The effects of the unprecedented coronavirus will be felt by all for a currently unknown period of time. The fear-driven behavioral responses that this pandemic has been producing is a reflection of how deep and strong our survival response goes. And, yet, at some point, relief will come in the form of a vaccine. However, there is another health challenge that stirs fear in the hearts of many, the life-long diagnosis of the severe mental disorder of schizophrenia.
One of my very first clients that I saw as a Marriage and Family Therapist Trainee carried a diagnosis of schizophrenia. My client challenged me to learn more about this disorder in order to provide the best quality of service I could at that point in my training. I learned that schizophrenia, although not as common as other mental disorders, affects feelings, thinking, and behaviors and the symptoms can be very disabling. Symptoms of schizophrenia are categorized using the medical terms of either positive, negative, or cognitive. Positive symptoms add and negative symptoms take away.
For example, positive symptoms might include hallucinations, delusions, or repetitive movements that are hard to control. Negative symptoms include reduced feelings of pleasure, reduced speech, apathy, reduced social drive and social interest, and loss of motivation. The underlying cause or causes of this severe mental disorder are still unknown and available treatments focus on eliminating the symptoms of the disease. The first line of attack as far as treatment is concerned is antipsychotic medications. Once a medication is found to work, then psychosocial treatments, such as therapy, is offered to help individuals learn and use coping skills. Research has shown that participating in such psychosocial treatments reduces relapses and/or hospitalizations; however, the most challenging aspect of treatment is nonadherence to medication. Therefore, a focus on increasing treatment adherence could have a positive effect on all impacted by this severe mental disorder.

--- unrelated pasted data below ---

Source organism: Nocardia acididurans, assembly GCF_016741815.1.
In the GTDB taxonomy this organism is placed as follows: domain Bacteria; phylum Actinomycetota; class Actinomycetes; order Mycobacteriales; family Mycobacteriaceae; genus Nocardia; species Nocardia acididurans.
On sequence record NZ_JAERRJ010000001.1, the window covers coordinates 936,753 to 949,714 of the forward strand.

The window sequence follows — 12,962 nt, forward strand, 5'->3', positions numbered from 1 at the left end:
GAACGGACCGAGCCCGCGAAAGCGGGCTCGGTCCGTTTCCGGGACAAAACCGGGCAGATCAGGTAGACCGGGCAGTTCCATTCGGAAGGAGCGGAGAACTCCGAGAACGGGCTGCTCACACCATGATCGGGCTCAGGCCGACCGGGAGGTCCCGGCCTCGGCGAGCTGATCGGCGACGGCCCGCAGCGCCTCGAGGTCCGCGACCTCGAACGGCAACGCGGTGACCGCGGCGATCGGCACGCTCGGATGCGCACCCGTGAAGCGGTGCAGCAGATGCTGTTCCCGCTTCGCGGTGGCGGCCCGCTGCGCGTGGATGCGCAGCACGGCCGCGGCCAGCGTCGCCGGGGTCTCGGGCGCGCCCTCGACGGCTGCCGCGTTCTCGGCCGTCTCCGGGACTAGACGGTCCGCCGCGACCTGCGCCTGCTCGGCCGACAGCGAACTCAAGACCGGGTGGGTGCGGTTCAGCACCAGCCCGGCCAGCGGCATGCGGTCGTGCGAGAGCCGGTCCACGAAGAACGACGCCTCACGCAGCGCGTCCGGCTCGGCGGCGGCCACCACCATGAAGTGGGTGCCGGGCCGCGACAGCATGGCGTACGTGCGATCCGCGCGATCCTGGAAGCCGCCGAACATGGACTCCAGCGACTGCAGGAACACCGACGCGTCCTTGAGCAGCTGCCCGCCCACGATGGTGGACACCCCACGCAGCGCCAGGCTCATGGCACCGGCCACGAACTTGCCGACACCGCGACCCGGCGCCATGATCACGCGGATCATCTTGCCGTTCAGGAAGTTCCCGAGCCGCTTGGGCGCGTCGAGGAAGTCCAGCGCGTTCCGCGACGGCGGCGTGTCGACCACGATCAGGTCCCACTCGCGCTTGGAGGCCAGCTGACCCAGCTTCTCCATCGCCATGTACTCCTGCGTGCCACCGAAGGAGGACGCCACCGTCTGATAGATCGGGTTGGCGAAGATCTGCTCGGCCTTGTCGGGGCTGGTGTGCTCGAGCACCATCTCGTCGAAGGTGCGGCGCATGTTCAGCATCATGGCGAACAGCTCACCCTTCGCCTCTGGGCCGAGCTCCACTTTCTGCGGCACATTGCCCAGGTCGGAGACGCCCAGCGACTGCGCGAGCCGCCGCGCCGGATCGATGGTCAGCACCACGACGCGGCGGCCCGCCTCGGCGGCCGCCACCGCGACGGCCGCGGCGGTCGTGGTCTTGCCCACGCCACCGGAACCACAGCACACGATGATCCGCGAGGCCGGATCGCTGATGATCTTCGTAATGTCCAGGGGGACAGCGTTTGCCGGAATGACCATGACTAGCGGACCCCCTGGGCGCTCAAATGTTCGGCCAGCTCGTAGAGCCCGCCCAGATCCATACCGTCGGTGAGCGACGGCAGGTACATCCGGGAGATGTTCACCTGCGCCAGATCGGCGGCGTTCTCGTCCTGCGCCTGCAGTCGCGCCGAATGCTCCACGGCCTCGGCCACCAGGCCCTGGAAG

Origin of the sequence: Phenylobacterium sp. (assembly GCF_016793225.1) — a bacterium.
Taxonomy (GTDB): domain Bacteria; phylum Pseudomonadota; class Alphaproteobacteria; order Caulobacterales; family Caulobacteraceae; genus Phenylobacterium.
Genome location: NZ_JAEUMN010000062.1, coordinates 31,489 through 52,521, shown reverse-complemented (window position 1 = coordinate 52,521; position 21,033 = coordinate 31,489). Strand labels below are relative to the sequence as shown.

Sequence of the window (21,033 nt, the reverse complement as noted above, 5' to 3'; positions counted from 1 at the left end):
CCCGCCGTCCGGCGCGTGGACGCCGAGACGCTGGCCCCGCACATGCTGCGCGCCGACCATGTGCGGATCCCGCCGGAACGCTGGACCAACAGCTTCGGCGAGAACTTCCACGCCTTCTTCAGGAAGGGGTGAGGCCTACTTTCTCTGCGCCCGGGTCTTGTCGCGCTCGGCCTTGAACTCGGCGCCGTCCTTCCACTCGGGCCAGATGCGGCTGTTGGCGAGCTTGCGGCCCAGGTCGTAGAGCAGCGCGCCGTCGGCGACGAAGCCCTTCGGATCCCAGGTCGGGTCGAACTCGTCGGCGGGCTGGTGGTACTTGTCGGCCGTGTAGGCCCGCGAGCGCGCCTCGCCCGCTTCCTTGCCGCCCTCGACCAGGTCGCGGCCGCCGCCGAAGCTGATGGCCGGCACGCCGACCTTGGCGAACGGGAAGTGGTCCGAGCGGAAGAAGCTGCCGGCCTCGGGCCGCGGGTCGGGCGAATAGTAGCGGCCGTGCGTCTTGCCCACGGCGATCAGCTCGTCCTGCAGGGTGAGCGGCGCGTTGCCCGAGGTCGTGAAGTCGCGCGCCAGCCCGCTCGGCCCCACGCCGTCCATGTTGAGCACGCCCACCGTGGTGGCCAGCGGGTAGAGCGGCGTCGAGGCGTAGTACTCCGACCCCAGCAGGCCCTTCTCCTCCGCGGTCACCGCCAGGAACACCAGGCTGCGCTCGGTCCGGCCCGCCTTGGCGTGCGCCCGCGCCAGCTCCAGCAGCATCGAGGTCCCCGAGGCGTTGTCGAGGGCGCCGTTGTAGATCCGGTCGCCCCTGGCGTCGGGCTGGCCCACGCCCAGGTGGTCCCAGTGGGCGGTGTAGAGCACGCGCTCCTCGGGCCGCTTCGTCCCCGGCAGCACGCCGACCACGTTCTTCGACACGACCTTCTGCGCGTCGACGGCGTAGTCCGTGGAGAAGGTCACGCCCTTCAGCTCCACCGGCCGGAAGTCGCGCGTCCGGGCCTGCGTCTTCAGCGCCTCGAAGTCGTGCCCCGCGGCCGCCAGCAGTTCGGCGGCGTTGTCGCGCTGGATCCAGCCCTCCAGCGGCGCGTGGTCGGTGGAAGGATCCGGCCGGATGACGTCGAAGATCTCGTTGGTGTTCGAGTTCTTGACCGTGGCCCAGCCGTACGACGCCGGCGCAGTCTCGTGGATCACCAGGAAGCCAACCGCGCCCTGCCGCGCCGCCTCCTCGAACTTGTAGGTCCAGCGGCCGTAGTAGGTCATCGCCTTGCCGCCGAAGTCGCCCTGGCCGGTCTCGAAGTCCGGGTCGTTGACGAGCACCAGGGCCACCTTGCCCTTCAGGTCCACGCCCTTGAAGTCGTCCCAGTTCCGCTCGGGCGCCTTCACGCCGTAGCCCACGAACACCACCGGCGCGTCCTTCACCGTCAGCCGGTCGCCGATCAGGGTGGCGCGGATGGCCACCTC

Individuals with schizophrenia struggle to live life independently and improving this situation is a significant mental health priority. It seems as though the negative symptoms of this disorder are associated with poorer functional status and quality of life than are the positive symptoms and this may be because primary negative symptoms generally do not respond well to the antipsychotic medications currently available. Research has suggested that up to 60% of patients may have prominent clinically relevant negative symptoms that require treatment. With this information it then becomes more easily understandable why these individuals may not be compliant with their medications – because those medications don’t work for them. The question now is what is being done to support these individuals and address this unmet medical need?
Well, there is hope on the horizon. An article recently published in the Journal of the American Medical Association Psychiatry looked into the use of transcranial direct current stimulation (AKA direct neurofeedback) as an add-on therapy for negative symptoms of schizophrenia. In this double-blind randomized clinical trial of 100 individuals diagnosed with schizophrenia with predominant negative symptoms, results showed that this non-medication treatment was effective and safe in ameliorating negative symptoms.
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